Siemens fixes many defects in a wide range of ICS products

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Siemens has released updates for a wide range of its industrial control products used in manufacturing and other settings that address numerous security vulnerabilities, some of which can be used to execute arbitrary code or gain user privileges. administrator.

The most serious problem, which allows remote code execution, concerns Siemens Parasolid and Simcenter Femap products. Both products are used for simulations and modeling in an industrial environment. Parasolid allows users to model three-dimensional objects and Simcenter Femap is a simulation application for complex systems. This issue is not just a single vulnerability, but rather comprises 20 separate bugs, all of which are file scanning bugs.

“Simcenter Femap and Parasolid are affected by multiple file scanning vulnerabilities that could be triggered when the application reads files in X_T file formats. If a user is tricked into opening a malicious file with the affected applications, an attacker could exploit the vulnerability to execute code remotely within the context of the current process,” the Siemens advisory reads.

The vulnerabilities affect versions 33.1, 34.0, 34.1 and 35.0 of Parasolid, and versions 2022.1 and 2022.2 of Simcenter Femap.

Among other vulnerabilities fixed by Siemens is an issue with file permissions in the CoreShield One Way Gateway application, which is used to send information between areas of the network with different levels of security.

“The default installation of the Windows version of CoreShield One-Way Gateway (OWG) software sets insecure file permissions that could allow a local attacker to elevate privileges to local administrator,” the advisory reads. .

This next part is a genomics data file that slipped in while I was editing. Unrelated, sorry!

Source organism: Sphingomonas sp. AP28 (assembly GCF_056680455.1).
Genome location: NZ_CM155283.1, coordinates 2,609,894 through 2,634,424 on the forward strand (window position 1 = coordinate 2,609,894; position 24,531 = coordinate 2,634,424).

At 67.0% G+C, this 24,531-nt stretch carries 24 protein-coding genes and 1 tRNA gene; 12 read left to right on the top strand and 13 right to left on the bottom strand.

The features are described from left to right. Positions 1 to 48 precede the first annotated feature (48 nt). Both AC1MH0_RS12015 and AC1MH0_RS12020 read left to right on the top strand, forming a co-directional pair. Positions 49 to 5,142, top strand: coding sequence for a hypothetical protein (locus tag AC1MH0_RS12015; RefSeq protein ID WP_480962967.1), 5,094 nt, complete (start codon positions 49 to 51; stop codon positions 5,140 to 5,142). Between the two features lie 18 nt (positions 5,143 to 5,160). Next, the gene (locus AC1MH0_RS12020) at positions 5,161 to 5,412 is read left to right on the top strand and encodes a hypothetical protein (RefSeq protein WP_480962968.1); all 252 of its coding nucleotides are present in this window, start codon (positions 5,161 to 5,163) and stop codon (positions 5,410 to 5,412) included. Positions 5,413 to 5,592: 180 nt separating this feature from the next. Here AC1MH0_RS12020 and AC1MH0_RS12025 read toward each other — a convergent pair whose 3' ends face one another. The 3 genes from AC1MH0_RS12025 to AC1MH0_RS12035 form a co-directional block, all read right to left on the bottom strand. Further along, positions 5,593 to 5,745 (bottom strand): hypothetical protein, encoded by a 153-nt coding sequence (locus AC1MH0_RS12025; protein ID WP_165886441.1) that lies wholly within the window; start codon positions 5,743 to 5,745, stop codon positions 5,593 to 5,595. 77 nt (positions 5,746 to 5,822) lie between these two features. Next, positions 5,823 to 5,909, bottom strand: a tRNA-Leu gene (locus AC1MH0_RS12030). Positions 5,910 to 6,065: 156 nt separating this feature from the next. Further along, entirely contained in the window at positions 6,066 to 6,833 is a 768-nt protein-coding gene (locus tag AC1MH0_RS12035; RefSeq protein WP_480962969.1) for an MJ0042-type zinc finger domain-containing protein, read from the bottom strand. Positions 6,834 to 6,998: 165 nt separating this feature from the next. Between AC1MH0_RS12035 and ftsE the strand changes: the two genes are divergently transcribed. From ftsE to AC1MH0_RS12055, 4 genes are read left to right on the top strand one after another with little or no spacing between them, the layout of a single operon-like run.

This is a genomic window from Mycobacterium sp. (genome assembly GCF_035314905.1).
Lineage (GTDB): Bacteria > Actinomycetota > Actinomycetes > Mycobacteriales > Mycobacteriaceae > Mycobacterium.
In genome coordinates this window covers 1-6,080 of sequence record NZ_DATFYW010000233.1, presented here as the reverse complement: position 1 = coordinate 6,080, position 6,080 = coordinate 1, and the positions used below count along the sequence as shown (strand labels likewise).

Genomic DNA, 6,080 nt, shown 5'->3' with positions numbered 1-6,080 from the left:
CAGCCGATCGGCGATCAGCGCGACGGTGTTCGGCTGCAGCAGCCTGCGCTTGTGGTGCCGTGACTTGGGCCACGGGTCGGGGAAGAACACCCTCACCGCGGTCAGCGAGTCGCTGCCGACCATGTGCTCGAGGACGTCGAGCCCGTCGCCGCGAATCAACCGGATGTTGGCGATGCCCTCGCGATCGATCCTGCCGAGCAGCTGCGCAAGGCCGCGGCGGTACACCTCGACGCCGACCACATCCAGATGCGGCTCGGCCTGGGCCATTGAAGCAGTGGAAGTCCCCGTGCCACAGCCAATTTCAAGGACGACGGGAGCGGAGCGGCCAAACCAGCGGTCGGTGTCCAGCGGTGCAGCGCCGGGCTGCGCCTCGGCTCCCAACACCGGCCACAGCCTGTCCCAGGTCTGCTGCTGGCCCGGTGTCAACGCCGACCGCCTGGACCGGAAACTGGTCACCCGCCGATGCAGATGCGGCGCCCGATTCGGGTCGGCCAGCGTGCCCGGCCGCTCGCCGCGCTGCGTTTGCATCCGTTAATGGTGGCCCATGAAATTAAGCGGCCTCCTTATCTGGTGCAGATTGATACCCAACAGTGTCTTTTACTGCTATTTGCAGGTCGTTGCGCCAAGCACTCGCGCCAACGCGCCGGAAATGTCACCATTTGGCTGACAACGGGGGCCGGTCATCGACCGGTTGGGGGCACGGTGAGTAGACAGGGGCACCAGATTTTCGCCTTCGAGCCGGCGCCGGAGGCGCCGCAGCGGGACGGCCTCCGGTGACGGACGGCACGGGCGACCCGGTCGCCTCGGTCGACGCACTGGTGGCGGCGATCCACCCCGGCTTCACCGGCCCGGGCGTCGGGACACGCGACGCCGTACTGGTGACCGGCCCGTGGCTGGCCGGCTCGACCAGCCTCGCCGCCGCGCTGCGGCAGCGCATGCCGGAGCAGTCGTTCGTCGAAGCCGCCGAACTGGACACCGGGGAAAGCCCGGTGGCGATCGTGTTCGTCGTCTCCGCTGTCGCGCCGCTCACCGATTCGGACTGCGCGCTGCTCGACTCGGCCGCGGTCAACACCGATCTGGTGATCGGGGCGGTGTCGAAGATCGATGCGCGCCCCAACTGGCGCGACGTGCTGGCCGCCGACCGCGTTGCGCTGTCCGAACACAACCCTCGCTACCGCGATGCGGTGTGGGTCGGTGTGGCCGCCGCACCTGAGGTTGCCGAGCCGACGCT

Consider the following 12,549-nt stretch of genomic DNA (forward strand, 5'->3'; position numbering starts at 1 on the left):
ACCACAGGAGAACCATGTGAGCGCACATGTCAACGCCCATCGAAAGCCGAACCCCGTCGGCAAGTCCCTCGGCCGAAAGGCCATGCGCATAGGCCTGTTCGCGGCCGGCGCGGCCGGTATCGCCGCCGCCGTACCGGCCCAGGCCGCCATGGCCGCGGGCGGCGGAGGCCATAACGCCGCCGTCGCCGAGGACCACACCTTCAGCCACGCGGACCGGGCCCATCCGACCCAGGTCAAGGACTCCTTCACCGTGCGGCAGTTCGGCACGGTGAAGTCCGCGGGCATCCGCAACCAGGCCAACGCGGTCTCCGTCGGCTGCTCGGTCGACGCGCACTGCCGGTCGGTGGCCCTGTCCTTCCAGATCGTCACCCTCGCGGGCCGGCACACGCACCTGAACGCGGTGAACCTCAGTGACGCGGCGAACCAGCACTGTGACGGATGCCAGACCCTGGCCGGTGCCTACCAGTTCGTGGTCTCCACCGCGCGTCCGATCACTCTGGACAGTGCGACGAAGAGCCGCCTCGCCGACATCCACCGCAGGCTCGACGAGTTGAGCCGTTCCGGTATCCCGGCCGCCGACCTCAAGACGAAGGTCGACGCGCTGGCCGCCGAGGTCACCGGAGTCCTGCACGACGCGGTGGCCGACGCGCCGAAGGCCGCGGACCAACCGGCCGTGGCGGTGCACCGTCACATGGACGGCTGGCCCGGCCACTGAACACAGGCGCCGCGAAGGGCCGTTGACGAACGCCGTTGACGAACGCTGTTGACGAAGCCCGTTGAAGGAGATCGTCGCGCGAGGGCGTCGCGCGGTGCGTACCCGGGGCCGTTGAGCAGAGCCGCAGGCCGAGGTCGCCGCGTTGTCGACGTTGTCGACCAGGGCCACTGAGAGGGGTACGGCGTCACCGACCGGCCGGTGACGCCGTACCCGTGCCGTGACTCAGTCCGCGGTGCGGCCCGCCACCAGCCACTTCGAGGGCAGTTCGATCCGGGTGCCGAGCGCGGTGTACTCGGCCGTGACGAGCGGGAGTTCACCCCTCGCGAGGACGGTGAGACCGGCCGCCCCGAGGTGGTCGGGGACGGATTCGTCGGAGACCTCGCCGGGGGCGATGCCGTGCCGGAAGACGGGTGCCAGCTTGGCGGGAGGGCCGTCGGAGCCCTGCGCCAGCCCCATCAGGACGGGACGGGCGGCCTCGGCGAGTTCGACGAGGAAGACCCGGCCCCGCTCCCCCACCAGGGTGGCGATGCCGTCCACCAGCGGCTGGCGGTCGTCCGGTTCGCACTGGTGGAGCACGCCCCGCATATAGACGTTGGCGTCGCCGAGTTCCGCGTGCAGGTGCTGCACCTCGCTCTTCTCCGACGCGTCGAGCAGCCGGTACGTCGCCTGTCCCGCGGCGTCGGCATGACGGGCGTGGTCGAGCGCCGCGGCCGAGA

Several vulnerabilities have also been patched in SINEC Infrastructure Network Services, a web application that includes a number of individual network components. Siemens has released patches for 14 vulnerabilities that affect the application, all of which are in third-party components used in SINEC INS.

Siemens has also fixed a denial of service bug in its RuggedCom ROS devices that can allow an attacker to consume all of the device’s resources by sending partial HTTP requests. This attack, first described by security researcher Robert Hansen several years ago, is known as Slowloris and can be quite effective.

“RUGGEDCOM ROS-based devices are vulnerable to a denial of service attack (Slowloris). By sending partial HTTP requests nonstop, with none completed, the affected web servers will wait for each request to complete, occupying all available HTTP connections. The web server will recover on its own after the attack is over,” the Siemens advisory reads.

RuggedCom ROS software runs on switches and other network devices that reside in harsh environments, including electrical substations.

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